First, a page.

Barry Mason, Major Figure in UK Guitar, Has Passed Away

Left to right: Maurice Summerfield, David Russell, and Leo Brouwer with Barry Mason at the West Dean International Guitar Festival, near Chichester, UK


My old friend and colleague Barry Mason, who passed away April 14, 2020 from complications of Alzheimer’s disease, was without doubt an important figure in the development of the classical guitar in the UK.

Born in Yorkshire in 1947, Mason was educated at the Hull College of Technology and went on to study classical guitar at the Royal Academy of Music in London, where he studied with Anthony Rooley and David Munrow, specializing in early guitar and the lute. He made his concert debut at the Purcell Room in London in 1973, and after leaving the Academy in 1974, went to the Royal College of Music for a year to study with Diana Poulton. By this time, Mason was recognized as a leading performer of the lute, vihuela, and other early fretted instruments, which made him a natural choice to be named director of the early-music group Camerata of London.  In 1974 he also became a director of the first Early Music Centre. For many years Mason was a leading international recitalist and recording artist of early music.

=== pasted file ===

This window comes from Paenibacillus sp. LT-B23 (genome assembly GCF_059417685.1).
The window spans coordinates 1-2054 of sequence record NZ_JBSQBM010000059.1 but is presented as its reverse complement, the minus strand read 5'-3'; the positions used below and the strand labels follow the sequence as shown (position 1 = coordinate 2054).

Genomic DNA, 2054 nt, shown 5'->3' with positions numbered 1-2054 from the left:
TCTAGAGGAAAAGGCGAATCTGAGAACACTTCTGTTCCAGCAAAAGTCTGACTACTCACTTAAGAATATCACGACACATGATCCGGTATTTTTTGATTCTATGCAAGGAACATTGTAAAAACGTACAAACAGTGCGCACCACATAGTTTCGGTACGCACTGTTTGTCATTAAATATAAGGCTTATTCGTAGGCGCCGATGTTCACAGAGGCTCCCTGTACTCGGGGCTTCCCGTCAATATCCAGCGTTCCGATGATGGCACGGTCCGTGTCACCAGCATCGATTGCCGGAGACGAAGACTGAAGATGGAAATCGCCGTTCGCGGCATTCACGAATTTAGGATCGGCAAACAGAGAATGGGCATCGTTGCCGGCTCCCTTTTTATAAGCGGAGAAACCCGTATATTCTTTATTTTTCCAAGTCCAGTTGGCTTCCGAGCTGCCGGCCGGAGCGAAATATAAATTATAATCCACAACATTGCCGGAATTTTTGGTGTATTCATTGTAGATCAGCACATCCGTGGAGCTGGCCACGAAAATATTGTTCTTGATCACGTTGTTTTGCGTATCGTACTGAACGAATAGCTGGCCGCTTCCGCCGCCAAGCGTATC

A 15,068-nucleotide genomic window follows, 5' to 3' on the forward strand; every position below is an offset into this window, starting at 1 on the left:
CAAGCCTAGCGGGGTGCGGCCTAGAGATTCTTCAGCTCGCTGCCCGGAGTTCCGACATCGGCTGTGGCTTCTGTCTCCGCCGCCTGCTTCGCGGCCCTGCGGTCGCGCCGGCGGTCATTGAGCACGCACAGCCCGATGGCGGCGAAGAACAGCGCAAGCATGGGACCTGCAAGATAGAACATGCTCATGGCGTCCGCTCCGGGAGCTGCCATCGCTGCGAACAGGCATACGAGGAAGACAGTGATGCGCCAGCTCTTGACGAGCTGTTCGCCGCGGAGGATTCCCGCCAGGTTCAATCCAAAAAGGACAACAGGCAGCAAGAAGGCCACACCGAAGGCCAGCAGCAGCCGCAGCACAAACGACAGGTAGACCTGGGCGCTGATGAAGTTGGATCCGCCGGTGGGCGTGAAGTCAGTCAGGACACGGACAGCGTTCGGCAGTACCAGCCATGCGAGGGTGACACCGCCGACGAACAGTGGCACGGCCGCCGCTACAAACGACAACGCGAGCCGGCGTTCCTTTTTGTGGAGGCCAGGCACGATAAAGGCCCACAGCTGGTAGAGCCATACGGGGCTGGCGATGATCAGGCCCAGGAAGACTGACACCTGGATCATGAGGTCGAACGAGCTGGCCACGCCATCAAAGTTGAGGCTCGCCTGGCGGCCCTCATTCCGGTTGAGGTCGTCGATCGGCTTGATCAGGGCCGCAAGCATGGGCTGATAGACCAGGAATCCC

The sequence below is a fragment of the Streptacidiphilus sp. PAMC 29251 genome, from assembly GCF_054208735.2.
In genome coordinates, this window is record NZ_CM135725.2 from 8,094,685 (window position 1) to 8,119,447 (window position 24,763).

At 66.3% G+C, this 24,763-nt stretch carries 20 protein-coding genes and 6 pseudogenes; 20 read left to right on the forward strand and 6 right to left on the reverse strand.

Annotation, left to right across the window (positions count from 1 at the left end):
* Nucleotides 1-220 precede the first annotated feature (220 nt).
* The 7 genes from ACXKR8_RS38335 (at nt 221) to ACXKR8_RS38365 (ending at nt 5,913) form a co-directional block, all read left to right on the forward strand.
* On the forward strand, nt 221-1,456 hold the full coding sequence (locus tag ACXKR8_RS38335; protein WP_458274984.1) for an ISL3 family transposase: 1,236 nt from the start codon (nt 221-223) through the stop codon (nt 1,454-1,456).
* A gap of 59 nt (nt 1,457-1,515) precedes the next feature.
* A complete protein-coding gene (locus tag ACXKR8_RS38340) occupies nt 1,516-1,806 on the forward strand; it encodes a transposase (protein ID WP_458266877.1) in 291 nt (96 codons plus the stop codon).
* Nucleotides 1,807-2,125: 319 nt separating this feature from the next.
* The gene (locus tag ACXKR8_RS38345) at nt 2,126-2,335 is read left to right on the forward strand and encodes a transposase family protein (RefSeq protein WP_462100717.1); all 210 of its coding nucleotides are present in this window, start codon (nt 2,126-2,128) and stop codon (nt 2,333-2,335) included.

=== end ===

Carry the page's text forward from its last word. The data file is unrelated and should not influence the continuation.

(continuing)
In 1991, Mason—together with his wife, singer Glenda Simpson—founded and directed the first International Classical Guitar Festival of Great Britain at the historic West Dean College, a stately home near Chichester. He went on to direct the first ten festivals there. He had terrific energy and flair, and booked some of the greatest names in the classical guitar world to appear in the festival’s concerts, including David Russell, Leo Brouwer, Alirio Díaz, Jorge Morel, Paco Peña, Roland Dyens, Berta Rojas, Cecilia Rodrigo, David Starobin, Carlos Bonell, Juan Martin, Stepan Rak, Nikita Koshkin, Andrew York, and Ben Verdery. In 1998, Mason purchased the Spanish Guitar Centre in London—originally founded in 1952 by Len Williams, father of John Williams. He brought the business back to life, turning into one of the best classical guitar operations in the UK. He also was able to continue his connection with the festival at West Dean by running the festival shop there for several years. 

He decided to sell the Spanish Guitar Centre in 2008 after he was diagnosed with Alzheimers disease, but chose not to publicize his condition outside of his immediate family. With the help of medication, he was able to continue to live his life close to normal for a number of years. His wife Glenda was diagnosed with myeloma in 2014 and died in September 2016; her early death coinciding with the further decline of Barry’s condition. His children arranged for live-in caregivers at his home, but in 2019 he had to move to an assisted living facility, where he passed away.

Barry Mason will be missed by all who knew him, but his legacy will live on. He is survived by his son and daughter, twins Sebastian and Olivia.